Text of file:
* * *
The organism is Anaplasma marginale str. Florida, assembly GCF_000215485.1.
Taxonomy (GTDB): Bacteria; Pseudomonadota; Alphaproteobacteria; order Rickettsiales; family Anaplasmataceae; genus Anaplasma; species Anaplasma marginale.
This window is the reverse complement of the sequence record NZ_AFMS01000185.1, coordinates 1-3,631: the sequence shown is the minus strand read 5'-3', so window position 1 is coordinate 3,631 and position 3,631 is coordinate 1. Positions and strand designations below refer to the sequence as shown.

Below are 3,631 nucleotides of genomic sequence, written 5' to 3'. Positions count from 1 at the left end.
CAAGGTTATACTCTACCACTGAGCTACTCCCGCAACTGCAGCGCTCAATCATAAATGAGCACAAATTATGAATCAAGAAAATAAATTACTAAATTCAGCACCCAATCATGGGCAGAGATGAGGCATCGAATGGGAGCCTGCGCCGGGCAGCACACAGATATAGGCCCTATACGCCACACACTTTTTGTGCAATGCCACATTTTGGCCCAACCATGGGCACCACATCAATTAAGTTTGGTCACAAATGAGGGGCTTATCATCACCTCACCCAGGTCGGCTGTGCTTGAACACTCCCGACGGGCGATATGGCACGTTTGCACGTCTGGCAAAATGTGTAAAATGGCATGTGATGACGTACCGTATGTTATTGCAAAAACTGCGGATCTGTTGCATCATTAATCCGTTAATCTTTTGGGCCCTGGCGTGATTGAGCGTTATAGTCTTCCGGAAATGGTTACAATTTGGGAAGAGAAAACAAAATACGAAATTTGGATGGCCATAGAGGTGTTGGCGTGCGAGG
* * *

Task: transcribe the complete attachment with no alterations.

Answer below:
The organism is Anaplasma marginale str. Florida, assembly GCF_000215485.1.
Taxonomy (GTDB): Bacteria; Pseudomonadota; Alphaproteobacteria; order Rickettsiales; family Anaplasmataceae; genus Anaplasma; species Anaplasma marginale.
This window is the reverse complement of the sequence record NZ_AFMS01000185.1, coordinates 1-3,631: the sequence shown is the minus strand read 5'-3', so window position 1 is coordinate 3,631 and position 3,631 is coordinate 1. Positions and strand designations below refer to the sequence as shown.

Below are 3,631 nucleotides of genomic sequence, written 5' to 3'. Positions count from 1 at the left end.
CAAGGTTATACTCTACCACTGAGCTACTCCCGCAACTGCAGCGCTCAATCATAAATGAGCACAAATTATGAATCAAGAAAATAAATTACTAAATTCAGCACCCAATCATGGGCAGAGATGAGGCATCGAATGGGAGCCTGCGCCGGGCAGCACACAGATATAGGCCCTATACGCCACACACTTTTTGTGCAATGCCACATTTTGGCCCAACCATGGGCACCACATCAATTAAGTTTGGTCACAAATGAGGGGCTTATCATCACCTCACCCAGGTCGGCTGTGCTTGAACACTCCCGACGGGCGATATGGCACGTTTGCACGTCTGGCAAAATGTGTAAAATGGCATGTGATGACGTACCGTATGTTATTGCAAAAACTGCGGATCTGTTGCATCATTAATCCGTTAATCTTTTGGGCCCTGGCGTGATTGAGCGTTATAGTCTTCCGGAAATGGTTACAATTTGGGAAGAGAAAACAAAATACGAAATTTGGATGGCCATAGAGGTGTTGGCGTGCGAGG